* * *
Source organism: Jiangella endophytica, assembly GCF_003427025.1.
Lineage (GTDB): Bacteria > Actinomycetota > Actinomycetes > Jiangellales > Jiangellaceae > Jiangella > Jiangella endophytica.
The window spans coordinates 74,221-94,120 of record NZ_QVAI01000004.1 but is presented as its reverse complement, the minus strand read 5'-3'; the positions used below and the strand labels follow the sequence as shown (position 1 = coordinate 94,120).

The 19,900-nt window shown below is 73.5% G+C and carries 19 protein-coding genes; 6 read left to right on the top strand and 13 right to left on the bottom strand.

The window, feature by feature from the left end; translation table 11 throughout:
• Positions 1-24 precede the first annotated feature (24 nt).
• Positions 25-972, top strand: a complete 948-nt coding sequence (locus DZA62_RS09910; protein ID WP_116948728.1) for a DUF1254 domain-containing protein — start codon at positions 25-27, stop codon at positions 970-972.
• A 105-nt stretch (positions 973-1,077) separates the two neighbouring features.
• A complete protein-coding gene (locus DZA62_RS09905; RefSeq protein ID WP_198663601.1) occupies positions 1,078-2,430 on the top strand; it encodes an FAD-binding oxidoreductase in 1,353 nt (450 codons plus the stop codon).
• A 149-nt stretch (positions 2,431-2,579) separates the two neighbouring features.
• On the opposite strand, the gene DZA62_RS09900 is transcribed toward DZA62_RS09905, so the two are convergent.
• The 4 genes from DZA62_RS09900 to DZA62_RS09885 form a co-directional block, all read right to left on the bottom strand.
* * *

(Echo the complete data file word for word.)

Source organism: Jiangella endophytica, assembly GCF_003427025.1.
Lineage (GTDB): Bacteria > Actinomycetota > Actinomycetes > Jiangellales > Jiangellaceae > Jiangella > Jiangella endophytica.
The window spans coordinates 74,221-94,120 of record NZ_QVAI01000004.1 but is presented as its reverse complement, the minus strand read 5'-3'; the positions used below and the strand labels follow the sequence as shown (position 1 = coordinate 94,120).

The 19,900-nt window shown below is 73.5% G+C and carries 19 protein-coding genes; 6 read left to right on the top strand and 13 right to left on the bottom strand.

The window, feature by feature from the left end; translation table 11 throughout:
• Positions 1-24 precede the first annotated feature (24 nt).
• Positions 25-972, top strand: a complete 948-nt coding sequence (locus DZA62_RS09910; protein ID WP_116948728.1) for a DUF1254 domain-containing protein — start codon at positions 25-27, stop codon at positions 970-972.
• A 105-nt stretch (positions 973-1,077) separates the two neighbouring features.
• A complete protein-coding gene (locus DZA62_RS09905; RefSeq protein ID WP_198663601.1) occupies positions 1,078-2,430 on the top strand; it encodes an FAD-binding oxidoreductase in 1,353 nt (450 codons plus the stop codon).
• A 149-nt stretch (positions 2,431-2,579) separates the two neighbouring features.
• On the opposite strand, the gene DZA62_RS09900 is transcribed toward DZA62_RS09905, so the two are convergent.
• The 4 genes from DZA62_RS09900 to DZA62_RS09885 form a co-directional block, all read right to left on the bottom strand.